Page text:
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NurseBob

GITHUB Library edit/update etiquette?

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While working with Mikal Hart's IridiumSBD library I ran into a problem if I tried sending a message that exceeded 120 characters in length.  Considering I'd paid $250 for the transceiver which claims a 340 character message capability, I was a bit frustrated, to say the least. FWIW, Sparkfun support was responsive, though not clear on the solution. However, after spending time doing the requisite RTFM, coupled with examining the code, I realized that the library didn't check, or account for, two different versions of the AT+SBDWT command.  If the command AT+SBDWT= is issued, followed by a text string, the limit is 120 characters, and anything longer generates an "ERROR" response.  If, instead, an AT+SBDTW command, no "=" sign, is issued, the device responds with "READY" and expects a text string of up to 340 characters (within 60 seconds), and on success issues a "0" response.

Mikal's code doesn't check the length of the submitted string, and triggers an error, but with no other explanation.

I added a test for the string length (it's included in the function call) to select the appropriate command, as well as adding a new error code indicating a message length error.

Given that I consider my programming skils at the beginner+ level (it's been almost 20 years since I was a "professional"), I hesitate to update the library on github.

What's the best approach to save others the hours I spent tracking this down???

 

Bob

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While working with Mikal Hart's IridiumSBD library I ran into a problem if I tried sending a message that exceeded 120 characters in length.  Considering I'd paid $250 for the transceiver which claims a 340 character message capability, I was a bit frustrated, to say the least. FWIW, Sparkfun support was responsive, though not clear on the solution. However, after spending time doing the requisite RTFM, coupled with examining the code, I realized that the library didn't check, or account for, two different versions of the AT+SBDWT command.  If the command AT+SBDWT= is issued, followed by a text string, the limit is 120 characters, and anything longer generates an "ERROR" response.  If, instead, an AT+SBDTW command, no "=" sign, is issued, the device responds with "READY" and expects a text string of up to 340 characters (within 60 seconds), and on success issues a "0" response.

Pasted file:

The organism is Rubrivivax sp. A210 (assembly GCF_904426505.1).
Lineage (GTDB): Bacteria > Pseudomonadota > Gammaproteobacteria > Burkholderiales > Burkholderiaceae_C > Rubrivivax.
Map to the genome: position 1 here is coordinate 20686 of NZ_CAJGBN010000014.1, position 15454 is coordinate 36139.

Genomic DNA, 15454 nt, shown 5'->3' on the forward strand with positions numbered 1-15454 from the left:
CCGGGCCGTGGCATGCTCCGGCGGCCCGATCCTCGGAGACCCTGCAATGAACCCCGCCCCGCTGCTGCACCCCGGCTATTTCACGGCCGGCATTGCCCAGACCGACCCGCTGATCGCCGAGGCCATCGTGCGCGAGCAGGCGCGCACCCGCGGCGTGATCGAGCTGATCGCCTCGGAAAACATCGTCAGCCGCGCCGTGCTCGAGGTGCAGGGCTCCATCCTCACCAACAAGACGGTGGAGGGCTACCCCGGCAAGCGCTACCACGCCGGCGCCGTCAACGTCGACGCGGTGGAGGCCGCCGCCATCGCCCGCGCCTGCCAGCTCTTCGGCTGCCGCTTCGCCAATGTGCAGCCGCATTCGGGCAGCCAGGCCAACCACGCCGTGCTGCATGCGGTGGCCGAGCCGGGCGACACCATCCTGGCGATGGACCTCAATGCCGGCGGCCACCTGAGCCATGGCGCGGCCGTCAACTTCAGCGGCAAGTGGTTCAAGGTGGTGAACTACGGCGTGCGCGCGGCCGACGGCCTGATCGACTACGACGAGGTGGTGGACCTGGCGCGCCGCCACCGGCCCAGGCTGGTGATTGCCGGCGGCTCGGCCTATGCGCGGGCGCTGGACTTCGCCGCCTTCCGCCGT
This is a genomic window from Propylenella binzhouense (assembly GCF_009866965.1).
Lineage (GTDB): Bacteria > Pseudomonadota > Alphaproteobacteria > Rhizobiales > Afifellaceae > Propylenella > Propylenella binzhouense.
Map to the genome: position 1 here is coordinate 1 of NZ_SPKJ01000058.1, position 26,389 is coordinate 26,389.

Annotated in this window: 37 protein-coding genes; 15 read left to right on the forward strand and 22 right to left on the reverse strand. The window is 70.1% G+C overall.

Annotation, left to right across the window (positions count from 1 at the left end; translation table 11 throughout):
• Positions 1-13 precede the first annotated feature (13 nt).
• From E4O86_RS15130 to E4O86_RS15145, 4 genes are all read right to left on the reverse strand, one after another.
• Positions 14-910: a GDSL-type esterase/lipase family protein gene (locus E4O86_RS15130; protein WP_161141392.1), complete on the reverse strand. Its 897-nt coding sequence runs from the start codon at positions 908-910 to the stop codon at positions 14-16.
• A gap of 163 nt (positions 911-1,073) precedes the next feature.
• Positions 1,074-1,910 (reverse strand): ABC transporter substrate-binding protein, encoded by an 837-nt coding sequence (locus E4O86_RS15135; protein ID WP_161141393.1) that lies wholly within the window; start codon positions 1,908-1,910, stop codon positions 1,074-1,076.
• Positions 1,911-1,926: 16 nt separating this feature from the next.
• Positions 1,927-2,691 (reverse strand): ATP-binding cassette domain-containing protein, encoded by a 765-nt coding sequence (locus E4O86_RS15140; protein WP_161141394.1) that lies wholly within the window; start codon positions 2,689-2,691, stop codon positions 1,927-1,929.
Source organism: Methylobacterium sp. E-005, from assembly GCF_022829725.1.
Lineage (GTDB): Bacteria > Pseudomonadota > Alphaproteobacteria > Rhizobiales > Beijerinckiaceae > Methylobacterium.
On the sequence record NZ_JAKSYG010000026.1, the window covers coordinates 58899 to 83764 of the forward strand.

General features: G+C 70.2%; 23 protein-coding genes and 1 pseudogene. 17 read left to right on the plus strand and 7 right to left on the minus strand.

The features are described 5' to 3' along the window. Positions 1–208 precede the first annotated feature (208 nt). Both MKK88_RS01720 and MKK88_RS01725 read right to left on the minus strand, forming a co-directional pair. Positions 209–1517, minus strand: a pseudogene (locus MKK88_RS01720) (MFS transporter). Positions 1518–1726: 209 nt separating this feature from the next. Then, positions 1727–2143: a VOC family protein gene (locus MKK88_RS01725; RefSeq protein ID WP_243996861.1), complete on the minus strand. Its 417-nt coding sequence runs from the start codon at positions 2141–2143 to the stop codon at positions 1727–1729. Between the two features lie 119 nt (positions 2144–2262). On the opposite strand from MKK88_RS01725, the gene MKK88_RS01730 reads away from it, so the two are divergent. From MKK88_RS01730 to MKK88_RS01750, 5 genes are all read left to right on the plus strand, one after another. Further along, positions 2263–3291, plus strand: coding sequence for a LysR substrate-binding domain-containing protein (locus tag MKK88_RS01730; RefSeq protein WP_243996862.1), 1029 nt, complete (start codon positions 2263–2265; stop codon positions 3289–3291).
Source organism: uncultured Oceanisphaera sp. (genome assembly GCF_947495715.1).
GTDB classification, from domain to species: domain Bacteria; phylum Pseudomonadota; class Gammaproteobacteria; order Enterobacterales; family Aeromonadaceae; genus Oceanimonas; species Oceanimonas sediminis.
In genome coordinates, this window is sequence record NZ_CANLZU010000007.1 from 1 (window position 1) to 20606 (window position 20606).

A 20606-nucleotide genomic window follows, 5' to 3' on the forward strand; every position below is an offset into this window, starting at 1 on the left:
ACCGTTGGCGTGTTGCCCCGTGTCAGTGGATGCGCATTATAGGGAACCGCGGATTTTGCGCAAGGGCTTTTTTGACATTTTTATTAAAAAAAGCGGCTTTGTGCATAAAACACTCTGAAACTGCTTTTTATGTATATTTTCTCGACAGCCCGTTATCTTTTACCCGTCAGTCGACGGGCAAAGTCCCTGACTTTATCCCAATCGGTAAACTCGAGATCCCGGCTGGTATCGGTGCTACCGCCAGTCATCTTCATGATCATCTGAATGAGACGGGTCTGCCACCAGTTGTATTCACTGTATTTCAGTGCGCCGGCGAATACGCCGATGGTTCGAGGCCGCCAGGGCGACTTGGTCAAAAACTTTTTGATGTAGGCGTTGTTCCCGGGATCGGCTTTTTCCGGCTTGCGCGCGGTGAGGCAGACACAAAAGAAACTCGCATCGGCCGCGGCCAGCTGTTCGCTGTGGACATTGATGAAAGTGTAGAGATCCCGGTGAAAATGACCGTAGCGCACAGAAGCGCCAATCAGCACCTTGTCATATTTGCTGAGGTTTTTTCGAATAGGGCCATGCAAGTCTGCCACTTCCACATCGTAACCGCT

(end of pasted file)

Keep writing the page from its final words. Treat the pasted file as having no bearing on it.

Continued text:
Mikal's code doesn't check the length of the submitted string, and triggers an error, but with no other explanation.

I added a test for the string length (it's included in the function call) to select the appropriate command, as well as adding a new error code indicating a message length error.

Given that I consider my programming skils at the beginner+ level (it's been almost 20 years since I was a "professional"), I hesitate to update the library on github.

What's the best approach to save others the hours I spent tracking this down???

 

Bob

You could fork the project and then start off on your own branch. Perhaps at some point contacting the github maintainer for a push. But you do not need any permission to just fork, and start off on your own branch. Assuming the software license permits.

 

Additionally, you could also just clone the git, and branch it locally, then get permission to push( merge ) your commits( branch ) back into the main project. Personally, I liek the first option better, but to be honest. I'm not sure if the first option is best for merging branches back into the main branch or not . . . I'm not exactly a git guru

 

EDIT:

 

By the way, these posts should probably be moved to a different section of the forum. As perhaps this library is Energia specific ? But the questions here have nothing to do with Energia.

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